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From Julie <>
Subject Re: Quick help on Cassandra please: cluster access and performance
Date Fri, 11 Jun 2010 15:22:01 GMT
li wei <liwei_6v <at>> writes:

> Thanks you very much,  Per!
> ----- Original Message ----
> From: Per Olesen <pol <at>>
> To: "user <at>" <user <at>>
> Sent: Wed, June 9, 2010 4:02:52 PM
> Subject: Re: Quick help on Cassandra please: cluster access and performance
> On Jun 9, 2010, at 9:47 PM, li wei wrote:
> > Thanks a lot.
> > We are set READ one, WRITE ANY. Is this better than QUORUM in performance.
> Yes, but less consistency safe.
> > Do you think the cassandra  Cluster (with 2 or  nodes) should be always
faster than Single one node in the
> reality and theory?
> > Or it depends?
> It depends 
> I think the idea with cassandra is that it scales linearly. So, if you have
obtained some performance
> numbers X for read performance. And you get lots of new users and data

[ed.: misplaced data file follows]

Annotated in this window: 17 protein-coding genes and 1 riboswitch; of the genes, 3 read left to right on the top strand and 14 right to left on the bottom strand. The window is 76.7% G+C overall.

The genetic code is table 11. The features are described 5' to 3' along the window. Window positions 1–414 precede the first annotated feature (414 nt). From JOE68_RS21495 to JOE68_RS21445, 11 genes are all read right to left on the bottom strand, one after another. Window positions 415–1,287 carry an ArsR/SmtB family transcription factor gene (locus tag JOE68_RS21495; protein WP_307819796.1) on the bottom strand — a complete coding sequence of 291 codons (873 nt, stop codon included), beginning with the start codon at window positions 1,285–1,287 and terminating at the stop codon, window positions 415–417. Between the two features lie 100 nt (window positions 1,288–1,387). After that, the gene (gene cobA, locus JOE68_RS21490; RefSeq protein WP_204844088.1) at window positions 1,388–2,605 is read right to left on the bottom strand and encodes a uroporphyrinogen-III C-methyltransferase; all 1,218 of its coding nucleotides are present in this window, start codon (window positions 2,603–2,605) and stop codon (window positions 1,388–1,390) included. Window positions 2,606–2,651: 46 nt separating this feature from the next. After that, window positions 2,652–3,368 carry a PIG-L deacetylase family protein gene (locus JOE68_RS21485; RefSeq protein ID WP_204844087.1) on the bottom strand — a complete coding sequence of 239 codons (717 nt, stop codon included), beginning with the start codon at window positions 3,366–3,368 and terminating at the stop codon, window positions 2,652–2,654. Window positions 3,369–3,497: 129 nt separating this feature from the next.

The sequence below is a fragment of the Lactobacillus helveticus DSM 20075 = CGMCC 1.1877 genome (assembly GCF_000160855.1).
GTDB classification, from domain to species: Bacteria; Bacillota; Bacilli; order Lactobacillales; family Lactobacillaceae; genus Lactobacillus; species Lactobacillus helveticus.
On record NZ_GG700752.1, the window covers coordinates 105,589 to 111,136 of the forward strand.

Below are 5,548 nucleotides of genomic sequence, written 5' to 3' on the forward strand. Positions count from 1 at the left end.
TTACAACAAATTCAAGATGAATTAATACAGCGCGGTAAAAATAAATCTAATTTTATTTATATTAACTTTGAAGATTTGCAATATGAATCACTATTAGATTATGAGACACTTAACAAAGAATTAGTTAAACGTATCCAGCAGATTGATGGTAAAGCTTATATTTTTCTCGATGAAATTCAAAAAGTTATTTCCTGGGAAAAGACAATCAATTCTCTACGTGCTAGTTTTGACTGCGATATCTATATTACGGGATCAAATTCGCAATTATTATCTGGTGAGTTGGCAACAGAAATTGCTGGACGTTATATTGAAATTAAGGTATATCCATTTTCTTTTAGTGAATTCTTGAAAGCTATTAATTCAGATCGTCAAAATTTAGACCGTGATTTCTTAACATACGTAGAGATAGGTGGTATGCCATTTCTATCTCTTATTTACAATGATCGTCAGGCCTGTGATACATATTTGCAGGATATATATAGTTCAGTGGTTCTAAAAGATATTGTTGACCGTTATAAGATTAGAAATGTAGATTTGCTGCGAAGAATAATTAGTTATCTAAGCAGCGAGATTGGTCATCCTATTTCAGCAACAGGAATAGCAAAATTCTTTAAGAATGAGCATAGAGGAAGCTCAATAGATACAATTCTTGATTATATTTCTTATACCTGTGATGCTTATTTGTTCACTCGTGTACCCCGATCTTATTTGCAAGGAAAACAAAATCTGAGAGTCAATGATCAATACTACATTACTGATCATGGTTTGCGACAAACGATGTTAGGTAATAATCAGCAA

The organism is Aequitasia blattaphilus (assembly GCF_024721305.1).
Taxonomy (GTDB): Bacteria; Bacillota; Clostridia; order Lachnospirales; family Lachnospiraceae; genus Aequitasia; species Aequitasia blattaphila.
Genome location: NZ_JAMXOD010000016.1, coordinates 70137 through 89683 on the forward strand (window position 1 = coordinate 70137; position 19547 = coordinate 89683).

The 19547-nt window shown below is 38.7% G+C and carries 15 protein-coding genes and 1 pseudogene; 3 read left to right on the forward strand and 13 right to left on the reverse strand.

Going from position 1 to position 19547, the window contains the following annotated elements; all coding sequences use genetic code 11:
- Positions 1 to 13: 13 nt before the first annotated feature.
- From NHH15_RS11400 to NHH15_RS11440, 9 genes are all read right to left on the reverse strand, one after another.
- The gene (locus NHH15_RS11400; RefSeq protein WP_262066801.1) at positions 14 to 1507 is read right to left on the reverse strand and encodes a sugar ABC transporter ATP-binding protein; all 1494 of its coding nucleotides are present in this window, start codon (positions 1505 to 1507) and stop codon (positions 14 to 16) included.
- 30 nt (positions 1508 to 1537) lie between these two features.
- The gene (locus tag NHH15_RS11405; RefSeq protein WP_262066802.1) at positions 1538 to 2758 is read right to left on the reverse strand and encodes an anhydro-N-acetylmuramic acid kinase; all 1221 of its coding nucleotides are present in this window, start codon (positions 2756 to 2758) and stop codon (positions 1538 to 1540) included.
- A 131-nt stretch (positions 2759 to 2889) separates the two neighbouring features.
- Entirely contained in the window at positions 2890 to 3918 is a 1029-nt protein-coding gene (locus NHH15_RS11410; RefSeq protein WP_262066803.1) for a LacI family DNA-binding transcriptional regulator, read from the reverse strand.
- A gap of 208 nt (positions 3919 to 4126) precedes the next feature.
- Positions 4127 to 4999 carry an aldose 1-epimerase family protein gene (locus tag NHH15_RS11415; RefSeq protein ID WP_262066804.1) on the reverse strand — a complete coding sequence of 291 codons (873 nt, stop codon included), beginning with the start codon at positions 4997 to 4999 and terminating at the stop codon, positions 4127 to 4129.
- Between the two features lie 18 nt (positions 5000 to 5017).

amounts, you can keep having X simply
> by adding new nodes.
> But I think there are others on this list with much more insight into this
than mine!
> /Per

We have done a lot of work trying to get performance to scale as we enlarge our
cluster and found that there is a single server bottleneck if all of your
clients talk to one server, no matter how many server nodes you add to your
cluster.  The best scaling that we experienced (quite linear, actually) was to
have our clients use a round-robin scheme to distribute their communications
evenly with all the server nodes in the cluster.  This avoids a single server

This is interesting since for most writes or reads, the server being contacted
will most likely have to ship off the row to be written/read to another server.

In our testing, we actually have x clients and x servers (where we've gone from
x=1, 2, 4, 8, and 16) where each client is talking to a particular server.  We
saw excellent performance scaling this way.  (For example, client1 contacts
server1, client2 contacts server2, etc.) A round robin approach is probably the
real way to do this for an actual system.  We tried MANY things but did not see
good scaling until we started evenly distributing our communications amongst all
the servers in the cluster.

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